In New ACLU Television Ad, Ordinary Americans Urge Curb on Extreme Portions of Patriot Act

August 31, 2004 12:00 am

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Real People – Not Actors – Say “”It’s American”” to Protect Our Rights

NEW YORK – In a new national television advertisement debuting this week, the American Civil Liberties Union has recruited a diverse group of ordinary Americans – none of them actors – to express support for curbs on extreme portions of the Patriot Act due to “”sunset”” in 2005.

The 30-second spot, which began airing Monday on three national cable news networks, features 21 men and women questioning whether certain controversial portions of the Patriot Act should be made permanent instead of expiring in December 2005 in accordance with a “”sunset”” provision.

The ACLU said it called on “”real people”” to appear in the ads in order to reinforce the broad populist support for curbs on the law.

“”Who better to explain how the Patriot Act affects ordinary Americans than ordinary Americans themselves,”” said ACLU President Nadine Strossen. “”Once people understand that this law is allowing the government to investigate innocent Americans not connected to terrorism, they understand the need to scale back the more extreme provisions.””

In a series of quick cuts, men and women in a variety of settings express concern about sections of the Patriot Act that allow the government to spy on innocent Americans: “”The government can search your house?without notifying us?treating us all like suspects.”” Questioning parts of the Patriot Act, they said, “”isn’t liberal or conservative?left or right?it’s American.””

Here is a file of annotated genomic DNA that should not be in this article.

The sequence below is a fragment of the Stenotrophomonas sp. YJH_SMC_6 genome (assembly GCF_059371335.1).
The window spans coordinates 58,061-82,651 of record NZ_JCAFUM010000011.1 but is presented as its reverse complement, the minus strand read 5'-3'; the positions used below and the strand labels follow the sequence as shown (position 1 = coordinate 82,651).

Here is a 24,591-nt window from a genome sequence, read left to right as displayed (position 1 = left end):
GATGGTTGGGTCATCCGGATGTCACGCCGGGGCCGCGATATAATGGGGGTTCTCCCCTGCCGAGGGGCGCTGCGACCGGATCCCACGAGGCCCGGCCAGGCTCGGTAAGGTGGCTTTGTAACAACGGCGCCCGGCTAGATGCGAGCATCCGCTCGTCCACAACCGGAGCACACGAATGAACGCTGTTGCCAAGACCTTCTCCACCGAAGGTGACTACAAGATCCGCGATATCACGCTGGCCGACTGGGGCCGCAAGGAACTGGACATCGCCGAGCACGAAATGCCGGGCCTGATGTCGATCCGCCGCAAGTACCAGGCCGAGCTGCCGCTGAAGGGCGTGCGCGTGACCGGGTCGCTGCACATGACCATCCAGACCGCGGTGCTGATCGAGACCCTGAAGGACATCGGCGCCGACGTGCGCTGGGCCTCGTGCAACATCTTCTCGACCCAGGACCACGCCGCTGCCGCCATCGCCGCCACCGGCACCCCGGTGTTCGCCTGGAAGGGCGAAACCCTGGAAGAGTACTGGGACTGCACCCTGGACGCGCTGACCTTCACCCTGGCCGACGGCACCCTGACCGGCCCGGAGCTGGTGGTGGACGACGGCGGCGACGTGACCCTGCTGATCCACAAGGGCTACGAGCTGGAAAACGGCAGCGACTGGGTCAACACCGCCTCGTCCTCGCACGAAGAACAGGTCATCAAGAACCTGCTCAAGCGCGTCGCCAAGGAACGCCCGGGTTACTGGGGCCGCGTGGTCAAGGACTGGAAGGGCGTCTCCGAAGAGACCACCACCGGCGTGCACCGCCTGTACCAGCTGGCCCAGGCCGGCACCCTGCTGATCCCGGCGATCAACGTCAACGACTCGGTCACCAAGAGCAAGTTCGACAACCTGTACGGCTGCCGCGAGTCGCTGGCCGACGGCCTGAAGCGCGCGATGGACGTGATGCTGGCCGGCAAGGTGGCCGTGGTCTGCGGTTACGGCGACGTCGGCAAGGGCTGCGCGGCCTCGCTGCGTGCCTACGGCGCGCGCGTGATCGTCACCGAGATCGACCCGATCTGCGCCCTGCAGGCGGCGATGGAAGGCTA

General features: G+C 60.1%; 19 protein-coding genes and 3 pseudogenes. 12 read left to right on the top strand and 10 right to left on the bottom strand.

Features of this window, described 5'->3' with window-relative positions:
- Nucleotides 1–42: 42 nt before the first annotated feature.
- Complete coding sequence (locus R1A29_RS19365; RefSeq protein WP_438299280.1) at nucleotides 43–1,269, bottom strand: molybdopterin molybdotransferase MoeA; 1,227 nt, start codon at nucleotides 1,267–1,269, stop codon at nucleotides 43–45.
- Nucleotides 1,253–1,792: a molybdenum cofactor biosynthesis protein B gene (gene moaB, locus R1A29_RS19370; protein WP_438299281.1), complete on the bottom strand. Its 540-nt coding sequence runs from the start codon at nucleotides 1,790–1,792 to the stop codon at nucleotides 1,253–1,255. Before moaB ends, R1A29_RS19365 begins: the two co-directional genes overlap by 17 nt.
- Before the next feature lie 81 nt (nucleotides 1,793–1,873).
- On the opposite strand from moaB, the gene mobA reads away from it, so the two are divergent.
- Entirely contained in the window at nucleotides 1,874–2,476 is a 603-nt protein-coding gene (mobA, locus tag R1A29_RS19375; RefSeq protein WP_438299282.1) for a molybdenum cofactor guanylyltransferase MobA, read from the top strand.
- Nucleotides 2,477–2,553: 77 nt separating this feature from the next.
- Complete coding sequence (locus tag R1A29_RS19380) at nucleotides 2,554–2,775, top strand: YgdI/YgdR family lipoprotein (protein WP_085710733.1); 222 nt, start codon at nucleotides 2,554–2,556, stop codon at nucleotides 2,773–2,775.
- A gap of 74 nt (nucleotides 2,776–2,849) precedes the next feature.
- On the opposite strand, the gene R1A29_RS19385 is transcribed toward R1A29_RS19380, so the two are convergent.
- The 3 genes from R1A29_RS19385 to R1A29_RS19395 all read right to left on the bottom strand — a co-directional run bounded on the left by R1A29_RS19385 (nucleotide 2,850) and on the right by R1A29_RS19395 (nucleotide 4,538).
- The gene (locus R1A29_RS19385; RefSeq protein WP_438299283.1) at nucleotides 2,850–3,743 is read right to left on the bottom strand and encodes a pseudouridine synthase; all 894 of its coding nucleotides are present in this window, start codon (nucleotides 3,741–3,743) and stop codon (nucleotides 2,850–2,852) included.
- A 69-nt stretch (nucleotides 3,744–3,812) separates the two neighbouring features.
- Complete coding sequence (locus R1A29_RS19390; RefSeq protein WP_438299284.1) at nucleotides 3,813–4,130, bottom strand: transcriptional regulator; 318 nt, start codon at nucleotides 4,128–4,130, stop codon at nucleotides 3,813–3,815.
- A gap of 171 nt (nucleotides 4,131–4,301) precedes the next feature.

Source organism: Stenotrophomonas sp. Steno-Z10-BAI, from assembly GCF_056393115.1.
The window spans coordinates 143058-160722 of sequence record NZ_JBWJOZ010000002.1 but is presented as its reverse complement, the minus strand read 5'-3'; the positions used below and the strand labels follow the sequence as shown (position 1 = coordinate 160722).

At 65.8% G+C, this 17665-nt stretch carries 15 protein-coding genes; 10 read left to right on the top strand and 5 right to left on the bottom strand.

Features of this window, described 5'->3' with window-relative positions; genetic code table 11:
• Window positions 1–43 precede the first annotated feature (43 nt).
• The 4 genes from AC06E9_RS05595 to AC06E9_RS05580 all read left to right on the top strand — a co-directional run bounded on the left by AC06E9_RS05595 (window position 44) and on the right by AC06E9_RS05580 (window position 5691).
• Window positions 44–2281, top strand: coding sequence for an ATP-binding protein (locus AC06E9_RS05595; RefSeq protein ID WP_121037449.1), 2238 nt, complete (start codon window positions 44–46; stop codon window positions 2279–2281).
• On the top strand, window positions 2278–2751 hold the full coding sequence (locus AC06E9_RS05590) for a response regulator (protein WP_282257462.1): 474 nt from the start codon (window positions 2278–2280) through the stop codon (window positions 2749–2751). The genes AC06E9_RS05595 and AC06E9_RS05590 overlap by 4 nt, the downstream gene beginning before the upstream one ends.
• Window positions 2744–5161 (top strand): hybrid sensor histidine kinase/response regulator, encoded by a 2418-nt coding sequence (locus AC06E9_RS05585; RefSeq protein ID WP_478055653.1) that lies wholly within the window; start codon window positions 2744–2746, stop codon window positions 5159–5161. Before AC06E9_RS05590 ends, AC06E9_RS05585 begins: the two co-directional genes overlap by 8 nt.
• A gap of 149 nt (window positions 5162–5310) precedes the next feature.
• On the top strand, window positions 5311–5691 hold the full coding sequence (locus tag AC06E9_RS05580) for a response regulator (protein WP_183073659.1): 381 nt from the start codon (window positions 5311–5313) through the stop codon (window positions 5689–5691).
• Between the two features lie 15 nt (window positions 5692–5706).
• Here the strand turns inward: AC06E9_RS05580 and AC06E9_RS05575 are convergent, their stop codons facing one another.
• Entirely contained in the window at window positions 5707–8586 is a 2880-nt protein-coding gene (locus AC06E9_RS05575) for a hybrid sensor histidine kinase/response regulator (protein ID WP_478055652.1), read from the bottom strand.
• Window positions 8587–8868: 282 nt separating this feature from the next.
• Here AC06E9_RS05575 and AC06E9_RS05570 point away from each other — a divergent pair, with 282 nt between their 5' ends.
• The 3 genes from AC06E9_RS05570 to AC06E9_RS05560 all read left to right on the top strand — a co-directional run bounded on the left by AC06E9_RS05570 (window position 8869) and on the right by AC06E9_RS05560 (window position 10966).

According to a recent national opinion poll conducted for the ACLU by Wirthlin Worldwide and Belden Russonello & Stewart, support for changes to the Patriot Act cuts across the political and ideological spectrum.

In a recent (July 2004) national survey of eligible voters, 73 percent support the position that the Patriot Act should be reviewed periodically and where necessary amended to bring its provisions in line with the Constitution. Two out of three (65 percent) of Republicans support this view, as do eight out of ten (81 percent) of Democrats and two-thirds (66 percent) of independent voters.

Strossen noted the growing bipartisan support for the Security and Freedom Ensured (SAFE) Act of 2003, which seeks to bring the Patriot Act back in line with the Constitution while providing law enforcement with the tools needed to combat terrorism. A number of Republican senators, including members of the Judiciary Committee, support reform of the Patriot Act, including Section 215, which allows the FBI to obtain Americans’ medical, business, library and even genetic records without probable cause.

This expansion of government powers has also resulted in a significant grassroots groundswell from across the political spectrum. Resolutions opposing the Patriot Act have passed in 336 communities in 41 states, including four statewide resolutions. These communities represent nearly 53 million people who believe that the Patriot Act goes too far.

Abby Lattes of Baltimore, a 39-year-old freelance public relations professional who appeared in the ad along with her seven-month old son Emmitt, said she believes the advertisement will strike a chord with viewers.

“”The ad emphasizes that protecting our rights is fundamentally American, and that’s something I think everyone can relate to,”” said Lattes, who is also a member of the ACLU.

The 30-second spot will air on the CNN, MSNBC and FOX networks through November 1, 2004, at a cost of $1.52 million. It can be viewed online here: View Video

A transcript of the ad is online at /node/23051

The advertisement was created by the Glover Park Group, a strategic communications company specializing in advocacy and image advertising, public affairs, and research. Based in Washington, D.C., and New York, the firm provides full-service communications expertise to corporate, foundation, and nonprofit clients nationwide.

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